Wednesday, May 16, 2007

Save Me From Boredom, Blogdom!

The wound in my foot was healing fine until Gabby insisted on swabbing it down with potato gin. Forget gauze pads and sterile environments. My little Romanian miracle worker dragged my leg up onto the coffee table, swigged back a mouthful of her latest brew, and spat it all over my foot. She promised it would kill bacteria. I only know that I can’t feel my toes and the carpet has started to turn white. It’s all worrying but Gabby tells me that’s only natural and swears she can’t remember the last time she had any feeling in her tongue.

This is how you find me, today, Wednesday, my Thonglateers. I’m Bangor’s sexist invalid, hobbling naked around my flat and trying to find something productive to do. I’m not even thinking about how much it is going to cost me to get Romania’s answer to Pam Ayres into print.

As I type this, Gabby is out haggling with Bangor’s stationers; bulk-buying notebooks ahead of her next assault on the north face of Mount Parnassus. This morning, she left me this bit of doggerel to post in her absence. I’ve only agreed to do so knowing that it’s sure to gain me your pity…

My Fun Tuesday

Gabby shot sparrow; Gabby shot a thrush,
Chippy picked gun up and shot himself in foot.
His blood was real messy and such a sight to see,
Before we all went off to Accident and Emergency.
Chippy now is crippled, like bus run over dog,
And makes groany noises like half squished frog.
I could put him out of misery, since he’s lost all sense of fun,
But Gabby must suffer because Chippy’s hidden her gun.
© Gabby, 2007.

In all honesty, can any one of you out there blame me for trying to escaping from reality?

In desperation, I picked up ‘Wide Sargasso Sea’ by Jean Rhys, which is part of the reading list for my FE class. After only half an hour and ten pages, I felt like shooting myself in my other foot just to end the tedium. It was an act of restraint just throwing the book out the window. I have since spent the rest of my time browsing the day’s blogs, which is where I found some slight relief by considering the problems of blog publishing.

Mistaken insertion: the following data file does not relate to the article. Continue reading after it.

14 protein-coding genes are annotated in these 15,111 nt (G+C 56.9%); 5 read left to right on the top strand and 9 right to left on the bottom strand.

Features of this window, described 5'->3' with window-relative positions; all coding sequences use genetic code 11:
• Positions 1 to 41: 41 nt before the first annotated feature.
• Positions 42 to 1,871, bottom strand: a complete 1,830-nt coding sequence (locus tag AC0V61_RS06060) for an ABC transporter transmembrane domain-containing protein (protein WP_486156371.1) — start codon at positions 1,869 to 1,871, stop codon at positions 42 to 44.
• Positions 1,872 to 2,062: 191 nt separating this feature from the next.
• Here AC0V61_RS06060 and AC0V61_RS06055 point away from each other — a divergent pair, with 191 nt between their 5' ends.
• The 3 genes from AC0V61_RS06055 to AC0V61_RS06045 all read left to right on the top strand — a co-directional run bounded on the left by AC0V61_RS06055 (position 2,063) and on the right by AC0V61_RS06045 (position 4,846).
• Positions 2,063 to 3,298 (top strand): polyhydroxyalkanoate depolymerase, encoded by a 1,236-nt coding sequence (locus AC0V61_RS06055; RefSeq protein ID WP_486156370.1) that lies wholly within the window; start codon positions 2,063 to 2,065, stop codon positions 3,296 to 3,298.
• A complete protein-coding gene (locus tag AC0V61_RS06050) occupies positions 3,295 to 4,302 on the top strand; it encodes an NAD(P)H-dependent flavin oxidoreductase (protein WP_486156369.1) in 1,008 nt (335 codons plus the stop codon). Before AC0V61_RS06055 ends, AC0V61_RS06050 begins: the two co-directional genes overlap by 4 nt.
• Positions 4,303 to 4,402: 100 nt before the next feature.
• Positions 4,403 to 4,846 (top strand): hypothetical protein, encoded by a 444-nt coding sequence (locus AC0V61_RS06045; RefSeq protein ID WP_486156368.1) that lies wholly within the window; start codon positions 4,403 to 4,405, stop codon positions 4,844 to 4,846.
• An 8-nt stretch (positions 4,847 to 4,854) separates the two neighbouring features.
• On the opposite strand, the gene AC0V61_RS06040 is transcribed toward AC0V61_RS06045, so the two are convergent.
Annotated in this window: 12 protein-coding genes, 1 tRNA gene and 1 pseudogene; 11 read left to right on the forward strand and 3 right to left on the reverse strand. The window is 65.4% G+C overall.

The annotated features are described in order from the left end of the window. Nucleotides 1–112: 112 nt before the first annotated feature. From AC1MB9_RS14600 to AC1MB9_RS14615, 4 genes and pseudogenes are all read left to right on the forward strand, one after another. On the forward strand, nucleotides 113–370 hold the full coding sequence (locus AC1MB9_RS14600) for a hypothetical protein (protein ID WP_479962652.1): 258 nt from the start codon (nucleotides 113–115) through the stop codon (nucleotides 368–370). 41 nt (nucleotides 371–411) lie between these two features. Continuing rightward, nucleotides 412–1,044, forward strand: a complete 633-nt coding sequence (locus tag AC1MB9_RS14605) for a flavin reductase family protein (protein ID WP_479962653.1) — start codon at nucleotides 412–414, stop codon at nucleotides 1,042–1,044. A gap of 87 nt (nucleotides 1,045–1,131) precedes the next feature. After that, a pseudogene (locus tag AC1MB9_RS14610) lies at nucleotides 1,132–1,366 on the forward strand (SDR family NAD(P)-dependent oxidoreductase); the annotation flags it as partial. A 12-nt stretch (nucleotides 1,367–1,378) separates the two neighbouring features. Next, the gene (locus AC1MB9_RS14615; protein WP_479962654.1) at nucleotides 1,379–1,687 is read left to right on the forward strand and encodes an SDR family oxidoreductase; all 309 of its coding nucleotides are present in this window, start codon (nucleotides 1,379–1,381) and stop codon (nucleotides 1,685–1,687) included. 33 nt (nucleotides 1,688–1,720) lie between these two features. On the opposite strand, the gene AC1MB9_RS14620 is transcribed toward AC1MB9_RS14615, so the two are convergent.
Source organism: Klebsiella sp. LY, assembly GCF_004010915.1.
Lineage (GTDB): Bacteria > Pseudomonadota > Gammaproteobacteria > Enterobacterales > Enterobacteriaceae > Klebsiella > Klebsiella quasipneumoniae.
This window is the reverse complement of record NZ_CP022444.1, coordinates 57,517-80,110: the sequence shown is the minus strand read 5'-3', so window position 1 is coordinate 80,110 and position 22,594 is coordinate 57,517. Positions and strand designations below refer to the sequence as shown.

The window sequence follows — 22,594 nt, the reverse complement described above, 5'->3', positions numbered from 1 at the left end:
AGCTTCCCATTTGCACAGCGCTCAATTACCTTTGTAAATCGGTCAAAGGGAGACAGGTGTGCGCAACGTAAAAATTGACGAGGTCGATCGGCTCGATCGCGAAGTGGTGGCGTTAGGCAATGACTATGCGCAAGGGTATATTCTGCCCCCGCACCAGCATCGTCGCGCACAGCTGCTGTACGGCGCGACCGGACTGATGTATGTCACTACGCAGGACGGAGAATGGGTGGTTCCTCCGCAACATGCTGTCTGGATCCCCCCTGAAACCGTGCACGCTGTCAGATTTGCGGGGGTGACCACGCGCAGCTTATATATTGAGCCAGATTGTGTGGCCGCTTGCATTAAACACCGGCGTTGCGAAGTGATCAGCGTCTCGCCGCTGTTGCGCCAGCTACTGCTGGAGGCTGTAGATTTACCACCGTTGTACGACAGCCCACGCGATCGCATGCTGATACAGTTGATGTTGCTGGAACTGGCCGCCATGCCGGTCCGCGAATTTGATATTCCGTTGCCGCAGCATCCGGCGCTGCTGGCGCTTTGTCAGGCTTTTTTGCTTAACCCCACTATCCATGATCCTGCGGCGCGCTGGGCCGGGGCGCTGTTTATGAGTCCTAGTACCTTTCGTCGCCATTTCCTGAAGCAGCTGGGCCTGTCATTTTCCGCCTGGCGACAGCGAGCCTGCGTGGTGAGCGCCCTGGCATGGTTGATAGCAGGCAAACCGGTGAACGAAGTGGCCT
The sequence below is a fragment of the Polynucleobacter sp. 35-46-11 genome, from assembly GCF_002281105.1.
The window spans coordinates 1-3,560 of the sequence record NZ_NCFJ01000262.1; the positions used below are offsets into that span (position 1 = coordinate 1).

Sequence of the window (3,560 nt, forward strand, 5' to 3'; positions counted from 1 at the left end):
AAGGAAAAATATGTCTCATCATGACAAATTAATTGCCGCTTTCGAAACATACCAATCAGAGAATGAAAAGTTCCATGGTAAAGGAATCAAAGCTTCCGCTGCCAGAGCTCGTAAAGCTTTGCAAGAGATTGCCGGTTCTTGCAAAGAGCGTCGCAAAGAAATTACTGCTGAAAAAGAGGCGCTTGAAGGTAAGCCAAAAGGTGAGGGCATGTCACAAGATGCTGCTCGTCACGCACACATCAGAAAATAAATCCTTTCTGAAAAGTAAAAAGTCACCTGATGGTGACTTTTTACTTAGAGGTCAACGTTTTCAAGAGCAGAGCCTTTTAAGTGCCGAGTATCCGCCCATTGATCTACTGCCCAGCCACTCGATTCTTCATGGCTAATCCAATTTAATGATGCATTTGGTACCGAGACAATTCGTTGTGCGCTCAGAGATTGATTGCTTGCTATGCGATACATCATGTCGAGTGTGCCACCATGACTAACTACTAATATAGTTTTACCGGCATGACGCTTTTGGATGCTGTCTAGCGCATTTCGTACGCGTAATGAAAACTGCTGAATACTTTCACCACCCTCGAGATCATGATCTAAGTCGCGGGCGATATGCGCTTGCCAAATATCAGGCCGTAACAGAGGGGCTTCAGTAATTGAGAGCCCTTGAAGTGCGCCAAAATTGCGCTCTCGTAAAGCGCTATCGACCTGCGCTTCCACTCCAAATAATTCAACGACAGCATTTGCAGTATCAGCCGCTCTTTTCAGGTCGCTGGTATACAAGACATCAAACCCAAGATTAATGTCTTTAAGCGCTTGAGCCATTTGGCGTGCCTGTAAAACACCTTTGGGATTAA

Clare, at the Girl Friday blog, distracted me from the pain with a link to a piece in The Guardian by ‘The Girl With A One Track Mind’ about turning blogs to books. Naturally, it attracted my attention. I’m a man with more than one unpublished novel to my name, so I know more than most what it’s like to be at the bottom of the world’s slush piles. Yet it also makes it hard to be objective about The Girl’s conclusions. She thinks that blogging is a wonderful thing, given that ‘the very act of writing online allows for quality material and this is down to one main factor - the readers' comments.’ Perhaps The Wife in the North would share the same sentiments, but I’m sure that I don’t.

For me, the fallacy of blogging is the notion that we can be discovered in a more fair or practical way than the old methods of going about such things. To take Gabby as an example: is there any coincidence in the fact that her genius is only coming to light because others see something in her poetry that I can’t? Her inarticulate nonsense is perfect for a medium which doesn’t suite any kind of thought-out writing. Writers who write literary novels can never hope to be discovered through a blog because their skill takes take time to get just right through rewriting. The same is true of thrillers, comedy novels, and whodunits. Somebody recently asked me to help them write a detective novel online, which, to my way of thinking, just couldn’t work, or at least, not as a blog containing the work in progress.

Blogs are an effective for writers who just want to put work out there, without having to worry about being accepted. Rarely is it about quality. Those that find the most success seem to find it through those same qualities that make other things successful on the web. They tend to be victories for the values of the obscene freak-show. For all its popularity and success, ‘The Girl With A One Track Mind’ represents a height of sub-literary prurience; a single joke that has probably run well beyond itself in terms of originality, but retaining readership because, given the size of the web, there are always people to whom it is new, dangerous, or (mildly) erotic. I don't know how much mileage is left in my thongs but I hope there's more to me than the contents of my posing pouch.

What can I say?

I’m in pain and it’s raining outside. My foot is beginning to ache and I’m only thankful that I can feel my toes again.

And now I can hear a key in the door. I better post this before my Romanian bard comes in and demands that I include the dozen or so poems she’s sure to have written in the space of the last hour.

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